Sunday, October 09, 2011


Been breaking my back lately, since one of my current primary focuses is to set up the studio at the new abode. I think the last time I had it close to properly set up was in 2006. This, coupled with the fact that I am planning to record the band Stalagmite sooner rather than later, prompted me to end a long term loan of my Teletronix LA2A to my friend Ty at Sublevel9. So what follows is essentially a refamiliarization as opposed to sheer speculation, and for the record, this unit is probably cleaner now than when I initially lent it out, so no laying blame for any seams of crud perceived in the following pics.

Spartan good looks, I defy you to make a grab for the wrong knob on this device.

It was built with a hinging front that will allow access to the guts even while powered on. I love gear designed with an inherent trust of the operator such that they don't automatically conclude that the operator is an idiot that will likely kill themselves due to such a servicing convenience. You simply can't get away with that today... perhaps the people are actually honestly less intelligent?

Moving to the rear, we see your typical back mounted tube and transformer set. Note pre-UREI label of manufacture. I do believe "Studio Electronics" was a Bill Putnam endeavor however, this unit appears to be a rev 2, with HA-100X input transformer and compressor/limit switch and T4A designator. As you can plainly see, the T4 opto slot is populated by something decidedly homebrew (thanks to my uncle for the opto build, and the unit). I have fuzzed out the serial number, which is low four digits.

I've always preferred everything in duplicate, being fixated on stereo. Having kept a loose eye on the going rate of complimentary UTC HA-100X transformers, I am planning instead to build a clone utilizing something I already have in the input iron pile, hopefully I can come close, I'm sure I can achieve 'useful'. Looks like a 50th week of 1964 to me, indicating they were running through existing stock on their way to rev #3, A-10 inputs.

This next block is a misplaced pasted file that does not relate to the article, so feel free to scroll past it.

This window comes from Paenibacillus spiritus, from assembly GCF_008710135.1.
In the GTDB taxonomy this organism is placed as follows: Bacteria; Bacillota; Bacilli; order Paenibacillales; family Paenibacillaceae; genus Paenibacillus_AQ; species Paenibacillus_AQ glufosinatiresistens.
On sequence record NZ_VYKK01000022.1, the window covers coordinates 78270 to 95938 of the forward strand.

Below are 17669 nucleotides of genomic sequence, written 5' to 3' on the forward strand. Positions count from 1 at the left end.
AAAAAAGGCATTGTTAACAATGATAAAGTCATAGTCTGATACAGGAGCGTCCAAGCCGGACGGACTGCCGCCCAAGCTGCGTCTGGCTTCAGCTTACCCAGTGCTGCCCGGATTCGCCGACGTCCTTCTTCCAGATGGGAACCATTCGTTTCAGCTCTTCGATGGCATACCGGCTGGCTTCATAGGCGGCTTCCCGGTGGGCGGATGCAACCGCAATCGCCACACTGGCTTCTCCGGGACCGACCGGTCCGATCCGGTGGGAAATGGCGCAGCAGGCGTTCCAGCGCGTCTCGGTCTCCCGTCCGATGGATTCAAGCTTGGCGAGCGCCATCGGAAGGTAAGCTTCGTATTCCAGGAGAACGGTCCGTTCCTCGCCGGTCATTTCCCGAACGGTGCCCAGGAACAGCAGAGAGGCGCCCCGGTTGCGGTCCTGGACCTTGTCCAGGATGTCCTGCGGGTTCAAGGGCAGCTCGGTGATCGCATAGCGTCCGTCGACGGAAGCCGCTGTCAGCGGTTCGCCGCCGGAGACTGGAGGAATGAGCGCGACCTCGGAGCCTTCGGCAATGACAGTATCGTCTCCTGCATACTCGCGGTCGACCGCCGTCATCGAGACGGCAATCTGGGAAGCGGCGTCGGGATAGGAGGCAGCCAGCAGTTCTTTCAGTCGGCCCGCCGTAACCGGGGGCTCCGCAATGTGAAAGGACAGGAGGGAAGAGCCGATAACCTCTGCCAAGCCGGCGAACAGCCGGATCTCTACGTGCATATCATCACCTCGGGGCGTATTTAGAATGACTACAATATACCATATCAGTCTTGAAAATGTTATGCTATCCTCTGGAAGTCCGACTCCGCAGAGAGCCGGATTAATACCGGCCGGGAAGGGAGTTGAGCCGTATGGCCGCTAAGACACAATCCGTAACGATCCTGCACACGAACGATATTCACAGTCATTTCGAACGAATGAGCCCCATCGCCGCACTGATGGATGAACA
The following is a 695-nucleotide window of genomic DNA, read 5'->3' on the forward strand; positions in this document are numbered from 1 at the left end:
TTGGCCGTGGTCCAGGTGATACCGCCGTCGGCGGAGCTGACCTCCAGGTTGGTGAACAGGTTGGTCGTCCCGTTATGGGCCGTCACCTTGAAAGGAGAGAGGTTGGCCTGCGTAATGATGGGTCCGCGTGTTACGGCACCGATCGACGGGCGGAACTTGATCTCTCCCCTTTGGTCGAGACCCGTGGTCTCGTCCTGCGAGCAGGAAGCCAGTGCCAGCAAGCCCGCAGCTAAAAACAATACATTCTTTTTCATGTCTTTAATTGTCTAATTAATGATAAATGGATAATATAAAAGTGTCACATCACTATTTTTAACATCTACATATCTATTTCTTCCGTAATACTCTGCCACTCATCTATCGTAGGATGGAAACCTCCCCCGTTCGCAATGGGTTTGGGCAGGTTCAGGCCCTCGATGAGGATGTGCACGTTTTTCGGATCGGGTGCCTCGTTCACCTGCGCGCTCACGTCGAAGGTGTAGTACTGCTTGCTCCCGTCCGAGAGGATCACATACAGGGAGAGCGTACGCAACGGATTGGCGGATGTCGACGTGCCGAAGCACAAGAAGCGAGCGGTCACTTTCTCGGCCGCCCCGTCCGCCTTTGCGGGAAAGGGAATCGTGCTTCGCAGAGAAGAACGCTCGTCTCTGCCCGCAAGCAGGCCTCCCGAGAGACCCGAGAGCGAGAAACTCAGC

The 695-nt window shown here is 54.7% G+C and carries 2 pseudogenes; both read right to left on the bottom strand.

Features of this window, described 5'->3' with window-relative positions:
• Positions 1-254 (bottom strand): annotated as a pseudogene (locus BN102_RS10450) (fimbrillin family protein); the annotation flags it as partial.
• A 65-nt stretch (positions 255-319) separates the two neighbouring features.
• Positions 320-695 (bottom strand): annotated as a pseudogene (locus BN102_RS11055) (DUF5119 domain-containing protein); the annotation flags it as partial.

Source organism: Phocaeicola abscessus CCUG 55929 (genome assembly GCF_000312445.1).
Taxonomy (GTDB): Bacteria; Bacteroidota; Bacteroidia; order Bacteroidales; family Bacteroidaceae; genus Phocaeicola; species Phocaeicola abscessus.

Here's a shot of what's going on inside the current opto element, simply a switched VTL5C4/2 allowing for fast/slow decay. I'm planning on rolling a closer to stock arrangement with luminescent panel coupled with photoconductive cells when I get a chance. I did have to assert focus to avoid trying to dig up the box with old stock photocells in it while moving stuff from the old storage set-up to the new room. They are there, somewhere, and perhaps some of them will come close to operating within the range of the original Clairex CL505L elements used in the T4A & B (so far as I can tell).

Spec attached, for what it's worth.

I do plan on recapping this, as it appears that everything is original. However, my replacement frenzy will NOT include these, only the electrolytics. Frankly, having recalled mica "dominoes" inside, I was a bit dismayed that they are not in the signal path. Oh well, at least it will contain enough carbon comp resistors to convince most electrical engineers that I am a mindless savage.

Pretty neat layout, and the relatively low parts count makes for a nice wide open layout. I believe the part at left is a variable mica capacitor, the Aerovox center appear to be date coded 20th week of 1966, the domino cap at right is across the "FLAT" trimpot, indicating it may have a say on overall frequency curves and as such is probably carrying a bit of signal. Well, I can rest easier.

Continuing on the datecode front, the UTC A-24 output transformer looks coded 44th week of 1966.

The Sprague 40-40-30-30@450 can cap is dated 4th week of 1967, pretty sure that one needs to go. I'll probably slap a new production CE Manufacturing twist-lock at 40-40-20-20 and make up the 10uf internally if the 20s cause problems, which I doubt.

28th week of 1968 seems as close to build date (without going over) as I can get. I'd say late 1968 origin, since I haven't been able to find a serial number to date of manufacture cross reference.

This is for you, Nigel Tufnel.

1 comment:

krivx said...

One of the things I like about reading through old technical texts, spec sheets or service manuals is coming across units of measurements that have fallen out of common use.

Seeing the peak spectral response of a photocell in Angstroms is pretty fun.